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“My daughter, who’s six, had been happily sleeping in her own room since she was nine months old, but somewhere during the pandemic, she began to sleep poorly and kept wanting to come back to our room,” says Delhi-based Nayantara Sood. Kids that age don’t understand everything fully, but they hear what their teachers and parents say about lockdown, about hygiene, about friends and relatives falling sick. “When we watch the news, they also get a sense of how bad the situation is, how many people are falling ill around the world. They don’t fully grasp the idea of death, but they are suddenly forced to confront it because they hear about it more.”
And infants and toddlers? They’re scared of new people, including their own family, because they have spent most of their life only with parents and siblings. Mira Deshpande from Pune recalls how her daughter and son-in-law went across for a visit on Diwali. “It was the first time since March that my year-old grandson was seeing me, and he was so scared, he couldn’t stop crying. I wanted to hold him but he was so distressed. It broke my heart that I was a stranger to him.”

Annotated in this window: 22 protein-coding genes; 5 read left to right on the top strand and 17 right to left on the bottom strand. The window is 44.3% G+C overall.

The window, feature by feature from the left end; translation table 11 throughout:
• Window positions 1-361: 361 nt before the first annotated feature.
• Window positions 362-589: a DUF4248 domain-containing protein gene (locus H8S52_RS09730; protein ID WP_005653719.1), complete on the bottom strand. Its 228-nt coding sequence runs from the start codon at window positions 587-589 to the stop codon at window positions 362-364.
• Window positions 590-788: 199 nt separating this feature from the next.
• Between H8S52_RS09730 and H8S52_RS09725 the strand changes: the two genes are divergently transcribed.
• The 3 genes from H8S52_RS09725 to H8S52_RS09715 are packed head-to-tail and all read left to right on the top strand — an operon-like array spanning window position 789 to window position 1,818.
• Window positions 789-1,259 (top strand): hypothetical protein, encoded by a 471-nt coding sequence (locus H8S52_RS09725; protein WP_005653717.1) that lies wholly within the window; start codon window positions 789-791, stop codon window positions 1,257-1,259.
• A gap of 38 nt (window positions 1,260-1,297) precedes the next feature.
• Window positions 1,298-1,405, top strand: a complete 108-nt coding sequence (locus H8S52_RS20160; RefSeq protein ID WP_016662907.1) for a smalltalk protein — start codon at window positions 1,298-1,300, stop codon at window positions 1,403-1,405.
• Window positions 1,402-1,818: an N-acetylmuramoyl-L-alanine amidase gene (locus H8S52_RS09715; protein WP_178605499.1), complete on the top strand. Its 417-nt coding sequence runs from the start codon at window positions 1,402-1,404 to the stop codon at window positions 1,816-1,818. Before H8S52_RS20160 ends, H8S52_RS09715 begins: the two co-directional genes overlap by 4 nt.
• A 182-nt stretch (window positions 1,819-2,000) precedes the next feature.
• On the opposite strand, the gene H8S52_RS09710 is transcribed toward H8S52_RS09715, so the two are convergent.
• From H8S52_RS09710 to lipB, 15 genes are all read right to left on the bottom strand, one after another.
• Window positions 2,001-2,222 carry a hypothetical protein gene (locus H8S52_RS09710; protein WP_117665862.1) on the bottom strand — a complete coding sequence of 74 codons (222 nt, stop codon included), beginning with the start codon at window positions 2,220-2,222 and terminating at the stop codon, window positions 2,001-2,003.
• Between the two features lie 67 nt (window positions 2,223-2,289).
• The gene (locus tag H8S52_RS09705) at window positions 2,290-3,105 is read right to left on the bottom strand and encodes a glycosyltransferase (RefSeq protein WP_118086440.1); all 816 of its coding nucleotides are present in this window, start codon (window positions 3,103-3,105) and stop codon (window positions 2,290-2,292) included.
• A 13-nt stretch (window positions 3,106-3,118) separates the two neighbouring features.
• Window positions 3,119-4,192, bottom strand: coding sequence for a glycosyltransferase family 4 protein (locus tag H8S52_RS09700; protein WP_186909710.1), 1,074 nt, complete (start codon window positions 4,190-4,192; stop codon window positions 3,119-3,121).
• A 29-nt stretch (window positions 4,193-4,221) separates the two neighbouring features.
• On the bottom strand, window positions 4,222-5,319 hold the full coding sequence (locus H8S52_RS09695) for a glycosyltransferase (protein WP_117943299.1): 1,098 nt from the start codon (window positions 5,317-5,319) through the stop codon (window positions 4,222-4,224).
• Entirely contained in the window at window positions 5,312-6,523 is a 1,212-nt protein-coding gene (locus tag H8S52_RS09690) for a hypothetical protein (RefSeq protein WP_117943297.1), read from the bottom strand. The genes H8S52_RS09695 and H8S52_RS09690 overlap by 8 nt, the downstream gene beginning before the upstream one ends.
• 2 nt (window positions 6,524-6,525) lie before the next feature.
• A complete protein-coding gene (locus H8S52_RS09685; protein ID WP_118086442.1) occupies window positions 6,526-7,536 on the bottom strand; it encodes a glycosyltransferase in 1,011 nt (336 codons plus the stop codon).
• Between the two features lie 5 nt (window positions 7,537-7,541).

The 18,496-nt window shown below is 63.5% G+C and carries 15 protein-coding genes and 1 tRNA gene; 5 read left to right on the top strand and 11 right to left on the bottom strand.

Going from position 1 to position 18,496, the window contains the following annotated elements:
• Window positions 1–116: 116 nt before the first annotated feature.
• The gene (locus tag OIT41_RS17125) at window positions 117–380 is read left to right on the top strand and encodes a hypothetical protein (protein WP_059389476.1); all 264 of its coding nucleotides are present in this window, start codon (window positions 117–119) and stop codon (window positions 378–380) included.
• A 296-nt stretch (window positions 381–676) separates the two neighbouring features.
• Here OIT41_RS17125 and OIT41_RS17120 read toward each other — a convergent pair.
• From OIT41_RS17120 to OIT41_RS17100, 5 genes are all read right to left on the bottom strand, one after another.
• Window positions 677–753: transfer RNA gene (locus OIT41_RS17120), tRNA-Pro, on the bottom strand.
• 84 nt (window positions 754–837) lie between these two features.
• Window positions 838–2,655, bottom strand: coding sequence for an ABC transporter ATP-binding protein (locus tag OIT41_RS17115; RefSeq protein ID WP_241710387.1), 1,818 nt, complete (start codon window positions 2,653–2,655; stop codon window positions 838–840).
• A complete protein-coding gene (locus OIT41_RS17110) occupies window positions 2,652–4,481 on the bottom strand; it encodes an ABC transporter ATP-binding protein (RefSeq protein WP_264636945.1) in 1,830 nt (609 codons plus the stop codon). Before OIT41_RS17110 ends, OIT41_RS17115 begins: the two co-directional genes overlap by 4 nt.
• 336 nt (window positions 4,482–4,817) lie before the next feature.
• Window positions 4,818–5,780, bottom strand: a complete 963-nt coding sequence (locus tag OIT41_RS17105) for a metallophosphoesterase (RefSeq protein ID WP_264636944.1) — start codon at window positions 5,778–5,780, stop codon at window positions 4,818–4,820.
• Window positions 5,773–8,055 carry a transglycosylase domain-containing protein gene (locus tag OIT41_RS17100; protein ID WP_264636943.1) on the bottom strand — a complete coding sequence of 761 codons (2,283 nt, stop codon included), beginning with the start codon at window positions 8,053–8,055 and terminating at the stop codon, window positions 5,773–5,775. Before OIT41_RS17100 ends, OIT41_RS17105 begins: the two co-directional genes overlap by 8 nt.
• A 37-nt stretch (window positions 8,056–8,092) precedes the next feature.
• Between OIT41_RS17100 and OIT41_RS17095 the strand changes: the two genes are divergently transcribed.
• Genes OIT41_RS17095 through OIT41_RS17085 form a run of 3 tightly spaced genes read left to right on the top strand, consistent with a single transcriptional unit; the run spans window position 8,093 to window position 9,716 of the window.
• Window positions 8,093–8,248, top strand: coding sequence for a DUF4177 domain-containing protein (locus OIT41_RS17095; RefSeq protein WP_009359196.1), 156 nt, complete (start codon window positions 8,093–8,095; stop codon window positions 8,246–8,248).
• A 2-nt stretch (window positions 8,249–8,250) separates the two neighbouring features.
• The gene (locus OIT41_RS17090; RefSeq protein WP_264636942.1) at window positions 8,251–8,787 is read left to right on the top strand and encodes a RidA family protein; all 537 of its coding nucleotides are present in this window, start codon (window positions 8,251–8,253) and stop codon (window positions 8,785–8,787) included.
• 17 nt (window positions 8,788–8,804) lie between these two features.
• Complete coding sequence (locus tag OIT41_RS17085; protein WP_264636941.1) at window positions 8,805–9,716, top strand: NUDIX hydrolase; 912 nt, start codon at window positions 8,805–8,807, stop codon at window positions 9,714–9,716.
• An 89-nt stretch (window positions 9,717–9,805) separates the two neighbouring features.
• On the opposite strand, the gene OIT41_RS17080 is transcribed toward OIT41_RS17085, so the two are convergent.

Even milestones such as talking and toilet-training are getting delayed, explains Ann Philipose, because kids who would otherwise be going on play dates and going to the park have been cooped up at home, and the lack of socialization is affecting their development.
Weight gain, screen time, and the problem of education